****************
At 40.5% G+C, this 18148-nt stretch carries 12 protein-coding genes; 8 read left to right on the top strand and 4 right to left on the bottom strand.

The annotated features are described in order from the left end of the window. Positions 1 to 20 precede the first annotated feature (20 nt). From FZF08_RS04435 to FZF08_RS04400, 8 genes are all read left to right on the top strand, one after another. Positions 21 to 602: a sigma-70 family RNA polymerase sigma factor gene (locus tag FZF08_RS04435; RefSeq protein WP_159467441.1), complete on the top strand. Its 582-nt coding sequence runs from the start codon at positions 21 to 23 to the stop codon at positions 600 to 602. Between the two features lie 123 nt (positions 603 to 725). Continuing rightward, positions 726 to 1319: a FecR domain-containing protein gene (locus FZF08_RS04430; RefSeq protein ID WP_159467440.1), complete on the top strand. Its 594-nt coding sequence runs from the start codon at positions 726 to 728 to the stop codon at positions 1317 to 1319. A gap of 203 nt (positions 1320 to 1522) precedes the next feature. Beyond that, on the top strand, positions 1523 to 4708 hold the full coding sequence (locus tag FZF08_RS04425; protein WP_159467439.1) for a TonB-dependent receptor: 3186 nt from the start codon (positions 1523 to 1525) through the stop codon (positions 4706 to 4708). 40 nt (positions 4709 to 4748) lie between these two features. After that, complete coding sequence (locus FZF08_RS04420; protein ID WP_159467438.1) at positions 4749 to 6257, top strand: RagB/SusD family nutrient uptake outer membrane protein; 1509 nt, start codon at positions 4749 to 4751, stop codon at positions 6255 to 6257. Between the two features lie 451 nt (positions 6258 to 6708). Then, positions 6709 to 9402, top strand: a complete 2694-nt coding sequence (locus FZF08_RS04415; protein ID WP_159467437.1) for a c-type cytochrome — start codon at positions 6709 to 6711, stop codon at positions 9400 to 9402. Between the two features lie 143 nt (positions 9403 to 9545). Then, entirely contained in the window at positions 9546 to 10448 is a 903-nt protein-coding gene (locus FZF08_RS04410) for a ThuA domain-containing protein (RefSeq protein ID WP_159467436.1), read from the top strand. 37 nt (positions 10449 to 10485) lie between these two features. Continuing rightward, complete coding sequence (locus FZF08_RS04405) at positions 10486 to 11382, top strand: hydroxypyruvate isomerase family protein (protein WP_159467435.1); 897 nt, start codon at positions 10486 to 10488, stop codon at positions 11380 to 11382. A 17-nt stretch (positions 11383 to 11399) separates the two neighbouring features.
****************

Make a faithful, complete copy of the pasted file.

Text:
At 40.5% G+C, this 18148-nt stretch carries 12 protein-coding genes; 8 read left to right on the top strand and 4 right to left on the bottom strand.

The annotated features are described in order from the left end of the window. Positions 1 to 20 precede the first annotated feature (20 nt). From FZF08_RS04435 to FZF08_RS04400, 8 genes are all read left to right on the top strand, one after another. Positions 21 to 602: a sigma-70 family RNA polymerase sigma factor gene (locus tag FZF08_RS04435; RefSeq protein WP_159467441.1), complete on the top strand. Its 582-nt coding sequence runs from the start codon at positions 21 to 23 to the stop codon at positions 600 to 602. Between the two features lie 123 nt (positions 603 to 725). Continuing rightward, positions 726 to 1319: a FecR domain-containing protein gene (locus FZF08_RS04430; RefSeq protein ID WP_159467440.1), complete on the top strand. Its 594-nt coding sequence runs from the start codon at positions 726 to 728 to the stop codon at positions 1317 to 1319. A gap of 203 nt (positions 1320 to 1522) precedes the next feature. Beyond that, on the top strand, positions 1523 to 4708 hold the full coding sequence (locus tag FZF08_RS04425; protein WP_159467439.1) for a TonB-dependent receptor: 3186 nt from the start codon (positions 1523 to 1525) through the stop codon (positions 4706 to 4708). 40 nt (positions 4709 to 4748) lie between these two features. After that, complete coding sequence (locus FZF08_RS04420; protein ID WP_159467438.1) at positions 4749 to 6257, top strand: RagB/SusD family nutrient uptake outer membrane protein; 1509 nt, start codon at positions 4749 to 4751, stop codon at positions 6255 to 6257. Between the two features lie 451 nt (positions 6258 to 6708). Then, positions 6709 to 9402, top strand: a complete 2694-nt coding sequence (locus FZF08_RS04415; protein ID WP_159467437.1) for a c-type cytochrome — start codon at positions 6709 to 6711, stop codon at positions 9400 to 9402. Between the two features lie 143 nt (positions 9403 to 9545). Then, entirely contained in the window at positions 9546 to 10448 is a 903-nt protein-coding gene (locus FZF08_RS04410) for a ThuA domain-containing protein (RefSeq protein ID WP_159467436.1), read from the top strand. 37 nt (positions 10449 to 10485) lie between these two features. Continuing rightward, complete coding sequence (locus FZF08_RS04405) at positions 10486 to 11382, top strand: hydroxypyruvate isomerase family protein (protein WP_159467435.1); 897 nt, start codon at positions 10486 to 10488, stop codon at positions 11380 to 11382. A 17-nt stretch (positions 11383 to 11399) separates the two neighbouring features.